Gherardi soon left the Atlantic for the Texas Gulf Coast and command of his own ship, the steam gunboat Chocura. The young officer captured several blockade-runners during his six-month stint in Texas waters, including the schooner Fredric the Second, which the Chocura seized while towing another prize, the British schooner Agnes. Gherardi’s efficiency caught the attention of his superiors and proved lucrative for both him and his men. As prescribed by maritime law at the time, the commander and crew were entitled to a percentage of any contraband found aboard ships attempting to penetrate the blockade.

In May 1864, Gherardi was transferred to the waters off Mobile, Alabama, and given command of a new gunboat, the Port Royal. Fame soon followed. In the summer of 1864, Union Admiral David Glasgow Farragut was poised to attack the Confederate forts defending Mobile Bay, the last major Confederate stronghold on the Gulf Coast. Farragut’s fleet would have to contend with the guns of forts Morgan and Gaines (which commanded the entrance to the bay), more than 100 underwater mines, the Confederate ironclad Tennessee and her escort ships.

On Aug. 5, Farragut assembled four ironclad monitors and 14 wooden frigates and headed for the entrance to Mobile Bay. To protect themselves from the murderous fire of the southern forts, the wooden Union ships were paired and tied together. Gherardi’s ship, the Port Royal, and its companion frigate, the Richmond, were third in line of the wooden warships, immediately behind Farragut’s flagship, the Hartford. The monitor Tecumseh led the Union fleet toward Fort Morgan, but it hit a submerged mine and sank almost immediately, killing 113 of 135 crewmembers. Urged on by Farragut’s legendary words, “Damn the torpedoes, full speed ahead,” the Union flotilla sailed past Fort Morgan’s heavy guns and the rebel minefield at the bay’s entrance. Farragut’s ships then encountered the Tennessee. Admiral Franklin Buchanan, commander of the Confederate ironclad, had left the safety of the fort’s guns to confront the Yankee ships. During a three-hour engagement, Farragut’s vessels rammed the Tennessee several times and eventually bombarded it into submission. The loss of the Tennessee and the passage of the Union fleet into the bay led to the surrender of Fort Gaines on Aug. 8 and Fort Morgan two weeks later.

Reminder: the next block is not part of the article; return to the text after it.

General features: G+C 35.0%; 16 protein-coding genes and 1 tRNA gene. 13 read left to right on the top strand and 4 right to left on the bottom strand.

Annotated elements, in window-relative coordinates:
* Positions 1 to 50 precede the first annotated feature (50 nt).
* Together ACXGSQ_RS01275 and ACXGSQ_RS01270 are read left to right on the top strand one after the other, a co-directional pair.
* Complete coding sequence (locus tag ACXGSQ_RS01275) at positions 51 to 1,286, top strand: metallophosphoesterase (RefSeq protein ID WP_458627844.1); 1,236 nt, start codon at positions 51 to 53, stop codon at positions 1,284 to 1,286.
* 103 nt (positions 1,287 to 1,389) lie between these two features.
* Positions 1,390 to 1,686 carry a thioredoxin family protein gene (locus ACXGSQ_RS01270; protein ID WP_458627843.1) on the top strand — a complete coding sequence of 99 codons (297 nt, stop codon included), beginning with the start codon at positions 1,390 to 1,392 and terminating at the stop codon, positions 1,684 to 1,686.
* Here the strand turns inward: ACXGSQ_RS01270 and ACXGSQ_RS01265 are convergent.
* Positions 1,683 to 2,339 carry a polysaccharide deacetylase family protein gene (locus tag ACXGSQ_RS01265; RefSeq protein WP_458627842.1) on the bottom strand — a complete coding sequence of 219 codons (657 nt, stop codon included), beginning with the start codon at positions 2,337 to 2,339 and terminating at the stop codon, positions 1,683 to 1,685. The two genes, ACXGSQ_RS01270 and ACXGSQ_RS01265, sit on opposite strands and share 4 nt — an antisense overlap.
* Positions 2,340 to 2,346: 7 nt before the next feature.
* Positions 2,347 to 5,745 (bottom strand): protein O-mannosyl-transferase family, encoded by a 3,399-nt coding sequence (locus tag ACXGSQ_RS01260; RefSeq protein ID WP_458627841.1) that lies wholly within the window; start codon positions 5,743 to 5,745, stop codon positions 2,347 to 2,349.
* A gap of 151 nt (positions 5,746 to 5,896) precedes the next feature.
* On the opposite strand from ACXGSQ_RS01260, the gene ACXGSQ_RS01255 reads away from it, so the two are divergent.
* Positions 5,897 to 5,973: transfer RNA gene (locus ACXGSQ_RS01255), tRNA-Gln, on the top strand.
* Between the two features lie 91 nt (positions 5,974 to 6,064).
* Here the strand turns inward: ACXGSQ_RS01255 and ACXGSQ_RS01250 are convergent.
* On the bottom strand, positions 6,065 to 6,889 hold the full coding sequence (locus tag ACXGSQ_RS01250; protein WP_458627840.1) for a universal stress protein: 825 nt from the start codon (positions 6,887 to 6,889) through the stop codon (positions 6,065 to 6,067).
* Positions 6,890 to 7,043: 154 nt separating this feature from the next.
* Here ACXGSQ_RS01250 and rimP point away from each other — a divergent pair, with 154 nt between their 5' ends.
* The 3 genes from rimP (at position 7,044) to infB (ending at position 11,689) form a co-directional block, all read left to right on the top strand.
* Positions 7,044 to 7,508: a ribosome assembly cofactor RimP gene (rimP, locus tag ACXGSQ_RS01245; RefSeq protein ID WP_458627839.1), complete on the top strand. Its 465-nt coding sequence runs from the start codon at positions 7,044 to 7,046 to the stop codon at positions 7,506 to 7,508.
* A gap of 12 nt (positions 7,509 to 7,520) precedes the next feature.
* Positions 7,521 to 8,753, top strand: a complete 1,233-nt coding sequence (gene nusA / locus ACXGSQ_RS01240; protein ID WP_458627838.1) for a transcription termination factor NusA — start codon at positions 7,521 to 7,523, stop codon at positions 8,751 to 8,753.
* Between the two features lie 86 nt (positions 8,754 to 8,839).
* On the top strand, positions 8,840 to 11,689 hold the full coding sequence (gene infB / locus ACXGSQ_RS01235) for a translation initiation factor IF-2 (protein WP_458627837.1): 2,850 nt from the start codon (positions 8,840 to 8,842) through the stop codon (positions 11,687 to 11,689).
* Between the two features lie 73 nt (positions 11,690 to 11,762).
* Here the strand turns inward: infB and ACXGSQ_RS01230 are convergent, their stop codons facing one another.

Gherardi and the crew of the Port Royal played a significant role in one of the most pivotal naval battles of the war. As the ship made its way into the bay, the Port Royal trained its 10-inch pivot gun on Fort Morgan and its rifled cannon on Fort Gaines. Gherardi’s ship also blasted the Tennessee as it “passed down the [Union] line.” Finally, the Port Royal was cut loose from the Richmond and gave chase to the Tennessee’s three escorts. In his official report of the battle, the captain of the Richmond praised Gherardi “for his cool and courageous conduct, from the moment the attack commenced to the time his vessel was cast off by my order to go in chase of the enemy’s three wooden gunboats.” In a dispatch to Secretary of the Navy Gideon Welles, Admiral Farragut also commended Gherardi for his actions. The battle of Mobile Bay gave the Union effective control of the entire Gulf of Mexico. Coupled with William Tecumseh Sherman’s capture of Atlanta, it helped stifle peace rumblings in the North and ensure Lincoln’s reelection.